I think it's been quite a while since I've had as much time to reflect on things as I have the last couple of days. Perhaps that's good and perhaps not. I don't know. Unfortunately, reflection has not made anything clearer. In fact, it may have just further muddied the water. I feel stuck.
Meanwhile, I think all this reflection did help me to overcome some writer's block. I ended up writing three poems and a short thought on the trip back to TN today. So I thought I'd post some of them. I'm still not sure about one of the poems though, so I won't post it just yet. Anyway, here's the thought and the first poem:
When I think about the word commission, my first thoughts are of a command being given—an order, a charge.
Today as I was reading a little bit about the Great Commission and how it is equivalent to our marching orders from Christ, I had a new thought concerning the word commission.
I was writing a poem, and while I was typing the word commission, I noticed something. Have you ever noticed that the word commission looks suspiciously like co-mission? I hadn’t before today.
As I took notice of the striking similarity between the two, I thought that it seemed very fitting to me. By giving us the Great Commission, Christ was inviting us to become a part of his mission, the work that he began in coming to this Earth. He didn’t just give us our marching orders and send us off unaccompanied, he didn’t just command us to go; but like a king who charges out to battle at the front of the lines, he calls us to follow his example and join together with him in a co-mission against the lies and injustice of the Father of Evil.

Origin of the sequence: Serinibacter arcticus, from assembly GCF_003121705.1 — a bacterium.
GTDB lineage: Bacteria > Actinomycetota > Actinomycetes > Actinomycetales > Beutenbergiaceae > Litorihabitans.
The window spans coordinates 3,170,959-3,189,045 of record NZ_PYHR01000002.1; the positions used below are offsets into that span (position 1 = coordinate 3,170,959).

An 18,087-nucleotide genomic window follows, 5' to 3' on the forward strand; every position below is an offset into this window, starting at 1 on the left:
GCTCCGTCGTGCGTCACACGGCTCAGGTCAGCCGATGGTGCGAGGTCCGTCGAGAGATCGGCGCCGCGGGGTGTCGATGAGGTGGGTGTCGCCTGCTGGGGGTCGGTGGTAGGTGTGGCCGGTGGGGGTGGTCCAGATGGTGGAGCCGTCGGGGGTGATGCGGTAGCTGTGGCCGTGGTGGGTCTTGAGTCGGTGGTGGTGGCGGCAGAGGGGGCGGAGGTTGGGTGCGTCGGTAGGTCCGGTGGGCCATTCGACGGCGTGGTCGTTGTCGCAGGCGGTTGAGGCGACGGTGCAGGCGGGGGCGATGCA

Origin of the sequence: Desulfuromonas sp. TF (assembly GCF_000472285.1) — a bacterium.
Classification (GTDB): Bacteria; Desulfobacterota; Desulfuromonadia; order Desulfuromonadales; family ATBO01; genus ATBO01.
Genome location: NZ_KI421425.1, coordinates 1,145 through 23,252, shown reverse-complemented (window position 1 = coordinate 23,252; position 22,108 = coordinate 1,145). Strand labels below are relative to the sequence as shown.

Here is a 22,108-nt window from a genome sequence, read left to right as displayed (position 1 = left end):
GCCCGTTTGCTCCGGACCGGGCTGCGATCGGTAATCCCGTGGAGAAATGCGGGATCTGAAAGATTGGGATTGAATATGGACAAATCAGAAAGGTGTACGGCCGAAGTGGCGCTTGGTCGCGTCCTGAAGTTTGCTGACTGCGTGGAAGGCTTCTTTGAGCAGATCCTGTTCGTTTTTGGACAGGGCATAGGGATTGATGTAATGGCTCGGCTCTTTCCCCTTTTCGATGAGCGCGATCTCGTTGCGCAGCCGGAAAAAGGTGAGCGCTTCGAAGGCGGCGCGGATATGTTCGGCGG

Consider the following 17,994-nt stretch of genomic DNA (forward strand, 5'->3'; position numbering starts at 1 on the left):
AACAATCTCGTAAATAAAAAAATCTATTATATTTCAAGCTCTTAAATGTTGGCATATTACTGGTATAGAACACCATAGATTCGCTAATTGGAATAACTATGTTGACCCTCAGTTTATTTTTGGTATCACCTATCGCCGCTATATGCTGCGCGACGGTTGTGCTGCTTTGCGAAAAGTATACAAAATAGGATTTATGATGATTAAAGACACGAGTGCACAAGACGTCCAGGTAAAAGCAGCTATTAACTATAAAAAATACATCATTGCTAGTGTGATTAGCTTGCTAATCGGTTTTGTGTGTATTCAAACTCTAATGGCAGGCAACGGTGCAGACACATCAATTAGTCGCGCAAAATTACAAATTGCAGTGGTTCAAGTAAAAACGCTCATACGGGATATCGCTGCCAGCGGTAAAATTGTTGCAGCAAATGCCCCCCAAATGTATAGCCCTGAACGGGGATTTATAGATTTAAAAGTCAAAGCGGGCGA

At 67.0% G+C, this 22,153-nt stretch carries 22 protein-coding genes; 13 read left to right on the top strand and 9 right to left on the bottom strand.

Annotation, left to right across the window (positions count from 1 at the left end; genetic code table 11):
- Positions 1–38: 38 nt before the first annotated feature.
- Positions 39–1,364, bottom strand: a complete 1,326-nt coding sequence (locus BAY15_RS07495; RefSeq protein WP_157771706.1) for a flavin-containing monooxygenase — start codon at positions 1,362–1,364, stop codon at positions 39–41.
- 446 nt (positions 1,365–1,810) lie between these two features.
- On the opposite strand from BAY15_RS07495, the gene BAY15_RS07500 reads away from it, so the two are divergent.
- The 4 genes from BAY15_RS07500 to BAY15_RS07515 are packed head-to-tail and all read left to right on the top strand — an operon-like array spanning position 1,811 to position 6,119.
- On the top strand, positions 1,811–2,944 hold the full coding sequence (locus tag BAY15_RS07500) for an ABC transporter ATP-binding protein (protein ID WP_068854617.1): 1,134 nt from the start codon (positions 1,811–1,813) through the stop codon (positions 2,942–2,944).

Promises (The Great Commission)
Kill this temporary flesh,
But see if I don’t
Raise to immortality
In three days.
I will come back
For you, my love.
So spread the news
Through all the world.
But remember this:
Just as Satan’s shackles
Could not hold me in the ground,
Will not keep me
Parted from my Beloved.
I’m still not completely satisfied with this poem. I think there’s a big gap between the first two stanzas, and the second stanza is a little weak. I wanted to show that the Great Commission is an invitation to join Christ’s cause, but that God’s promises are not dependent upon our actions or cooperation. Anyway, I’m still unsure of the whole poem. Suggestions are more than welcome.